Let X be dominant and x be recessive

      ------------------------------------
      | You (unaffected)                 |
      ------------------------------------
      |   |     X        |        Y      |
      ------------------------------------
M | C |   |              |               |
o | a | X |     XX       |       XY      |
m | r |   |              |               |
  | r |---|-------------------------------
  | i |   |              |               |
  | e | x |     Xx       |       xY      |
  | r |   |              |               |
      ------------------------------------

Based on that, you can tell you have a 50% of creating a male child who is color blind.

Apologies for the long winded answers. I don't want the money I spent on a Human Biology college elective to go to waste.

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I like the science of this, but a couple of factors I feel compelled to point out: x-linked traits can express themselves in females if the recessive trait is present on both x chromosomes. My father being color blind would not seem to factor in at all (admittedly, its been a few decades since I took genetics, so maybe I'm missing something here). Also, not all forms of color-blindness are actually sex-linked (e.g. tritanomaly). Still, +1 for the Punnett Square! –  Beofett Jul 26 '13 at 14:42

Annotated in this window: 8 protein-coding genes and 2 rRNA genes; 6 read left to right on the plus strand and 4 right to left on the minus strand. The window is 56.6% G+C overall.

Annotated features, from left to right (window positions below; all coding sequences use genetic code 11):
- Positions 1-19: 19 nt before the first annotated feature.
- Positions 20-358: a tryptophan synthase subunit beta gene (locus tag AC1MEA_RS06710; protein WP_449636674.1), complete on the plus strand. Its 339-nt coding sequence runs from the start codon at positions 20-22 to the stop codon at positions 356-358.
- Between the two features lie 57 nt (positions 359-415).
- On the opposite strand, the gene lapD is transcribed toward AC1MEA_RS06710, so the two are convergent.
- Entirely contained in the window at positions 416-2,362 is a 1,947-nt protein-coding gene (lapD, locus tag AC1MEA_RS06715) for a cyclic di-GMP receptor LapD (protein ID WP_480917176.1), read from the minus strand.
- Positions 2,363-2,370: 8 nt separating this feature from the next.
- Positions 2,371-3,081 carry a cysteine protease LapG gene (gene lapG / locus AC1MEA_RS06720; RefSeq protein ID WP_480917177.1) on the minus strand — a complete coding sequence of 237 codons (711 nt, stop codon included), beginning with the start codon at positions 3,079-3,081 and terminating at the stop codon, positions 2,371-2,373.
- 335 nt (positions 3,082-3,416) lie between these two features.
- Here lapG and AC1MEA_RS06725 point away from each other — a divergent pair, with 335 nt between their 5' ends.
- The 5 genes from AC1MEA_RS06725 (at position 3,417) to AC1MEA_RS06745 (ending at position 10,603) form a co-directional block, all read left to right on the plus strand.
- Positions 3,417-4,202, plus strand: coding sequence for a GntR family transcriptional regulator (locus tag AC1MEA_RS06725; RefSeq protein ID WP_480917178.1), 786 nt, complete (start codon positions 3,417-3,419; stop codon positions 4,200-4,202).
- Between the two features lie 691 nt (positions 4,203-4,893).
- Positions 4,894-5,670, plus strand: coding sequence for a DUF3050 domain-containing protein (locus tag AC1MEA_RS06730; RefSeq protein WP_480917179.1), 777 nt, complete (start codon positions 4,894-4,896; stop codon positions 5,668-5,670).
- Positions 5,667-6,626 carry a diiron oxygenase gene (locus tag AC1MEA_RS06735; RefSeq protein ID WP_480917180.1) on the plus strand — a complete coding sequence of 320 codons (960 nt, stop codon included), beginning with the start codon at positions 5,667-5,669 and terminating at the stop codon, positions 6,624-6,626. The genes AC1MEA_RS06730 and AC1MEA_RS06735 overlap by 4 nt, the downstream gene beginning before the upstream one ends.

Color blindness usually makes it hard for those that have it to tell apart Red and Orange or Blue, Green, Black and Purple, but rarely does it mean the color blind person can't tell a warm color (red) and a cool color (blue) apart. So I'm guessing no to the color blindness.

Instead, he is probably just mis-speaking or getting his "wires crossed" as it were. If he still does this in another year or two, I'd be concerned, but at this point, kids often have these sorts of confusions from time to time. My daughter used to have frequent trouble with Mom and Dad, Cow and Donkey, 9 and 7, and Purple and Yellow, at about your son's age.

At the latter half of three, early fours, she'd still confuse them, but stop herself shake her head and laugh and correct her own mistake. She knew better, things just still came out wrong some of the time.

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My daughter is two, she does the same thing with red and blue. I was concerned for a while. But if you think about the number of arbitrary words your child is picking up, it makes sense that they would confuse some words some of the time. The best way I can think about it is when I am learning students names, if there are two students who are always together even if they don't look alike, I sometimes can't differentiate between them for a long time because they are always A and B together, but separate I know that they are either A or B but I don't necessarily know which. I always eventually figure it out, but it takes some time. So maybe, when our children were learning their colours they learned red and blue to close together and now have a hard time differentiating between the two.